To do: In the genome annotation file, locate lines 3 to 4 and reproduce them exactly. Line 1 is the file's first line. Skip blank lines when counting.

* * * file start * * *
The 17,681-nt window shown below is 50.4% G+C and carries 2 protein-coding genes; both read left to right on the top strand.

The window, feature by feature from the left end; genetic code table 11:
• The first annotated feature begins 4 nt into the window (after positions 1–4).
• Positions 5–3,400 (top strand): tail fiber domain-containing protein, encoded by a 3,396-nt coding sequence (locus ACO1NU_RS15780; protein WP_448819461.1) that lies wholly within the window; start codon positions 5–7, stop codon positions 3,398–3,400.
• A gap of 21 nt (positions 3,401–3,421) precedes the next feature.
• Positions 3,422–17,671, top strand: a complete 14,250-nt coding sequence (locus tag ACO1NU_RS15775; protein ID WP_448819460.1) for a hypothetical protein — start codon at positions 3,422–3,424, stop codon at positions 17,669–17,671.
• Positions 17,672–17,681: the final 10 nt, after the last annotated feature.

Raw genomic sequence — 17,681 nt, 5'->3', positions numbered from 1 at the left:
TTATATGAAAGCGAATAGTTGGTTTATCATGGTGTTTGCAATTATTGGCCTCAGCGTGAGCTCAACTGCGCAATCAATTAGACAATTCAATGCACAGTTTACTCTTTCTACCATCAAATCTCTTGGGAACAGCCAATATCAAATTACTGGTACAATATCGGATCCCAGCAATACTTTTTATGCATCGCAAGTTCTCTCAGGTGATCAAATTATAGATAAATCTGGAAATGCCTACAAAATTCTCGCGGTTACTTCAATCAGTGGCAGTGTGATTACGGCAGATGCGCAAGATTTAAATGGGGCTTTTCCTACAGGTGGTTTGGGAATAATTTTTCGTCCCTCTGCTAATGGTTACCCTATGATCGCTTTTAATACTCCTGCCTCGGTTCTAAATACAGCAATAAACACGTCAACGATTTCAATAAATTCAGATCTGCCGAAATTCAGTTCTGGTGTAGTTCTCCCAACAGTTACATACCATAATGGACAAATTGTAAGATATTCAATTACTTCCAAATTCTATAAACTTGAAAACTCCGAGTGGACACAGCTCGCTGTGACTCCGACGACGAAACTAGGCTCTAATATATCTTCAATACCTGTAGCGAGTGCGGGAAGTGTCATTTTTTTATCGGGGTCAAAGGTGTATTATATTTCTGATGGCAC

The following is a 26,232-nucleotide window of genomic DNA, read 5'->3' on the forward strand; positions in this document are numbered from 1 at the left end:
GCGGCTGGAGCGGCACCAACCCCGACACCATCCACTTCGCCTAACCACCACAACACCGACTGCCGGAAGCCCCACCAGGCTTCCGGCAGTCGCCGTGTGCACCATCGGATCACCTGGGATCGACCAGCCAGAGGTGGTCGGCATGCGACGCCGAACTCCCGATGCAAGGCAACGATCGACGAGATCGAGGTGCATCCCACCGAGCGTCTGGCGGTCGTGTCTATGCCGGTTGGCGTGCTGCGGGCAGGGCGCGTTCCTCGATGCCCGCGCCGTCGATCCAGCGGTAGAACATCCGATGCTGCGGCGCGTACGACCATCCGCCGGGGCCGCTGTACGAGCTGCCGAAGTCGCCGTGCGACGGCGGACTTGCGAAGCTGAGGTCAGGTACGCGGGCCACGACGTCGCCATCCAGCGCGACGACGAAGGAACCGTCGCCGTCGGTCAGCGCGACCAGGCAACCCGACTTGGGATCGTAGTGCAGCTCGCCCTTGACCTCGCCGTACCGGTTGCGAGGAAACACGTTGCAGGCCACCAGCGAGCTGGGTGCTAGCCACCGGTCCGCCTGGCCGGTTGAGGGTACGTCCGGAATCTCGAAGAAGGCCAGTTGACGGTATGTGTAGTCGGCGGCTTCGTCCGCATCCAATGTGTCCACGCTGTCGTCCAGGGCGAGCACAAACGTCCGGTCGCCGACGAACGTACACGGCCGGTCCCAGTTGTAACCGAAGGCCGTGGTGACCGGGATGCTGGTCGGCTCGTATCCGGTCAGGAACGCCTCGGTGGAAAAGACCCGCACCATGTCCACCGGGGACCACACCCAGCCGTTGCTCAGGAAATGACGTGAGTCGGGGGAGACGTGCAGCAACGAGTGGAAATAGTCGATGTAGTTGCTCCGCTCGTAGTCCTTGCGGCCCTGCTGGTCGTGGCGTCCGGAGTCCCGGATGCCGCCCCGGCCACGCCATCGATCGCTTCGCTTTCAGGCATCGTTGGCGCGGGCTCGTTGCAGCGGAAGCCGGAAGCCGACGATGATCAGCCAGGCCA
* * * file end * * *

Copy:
• The first annotated feature begins 4 nt into the window (after positions 1–4).
• Positions 5–3,400 (top strand): tail fiber domain-containing protein, encoded by a 3,396-nt coding sequence (locus ACO1NU_RS15780; protein WP_448819461.1) that lies wholly within the window; start codon positions 5–7, stop codon positions 3,398–3,400.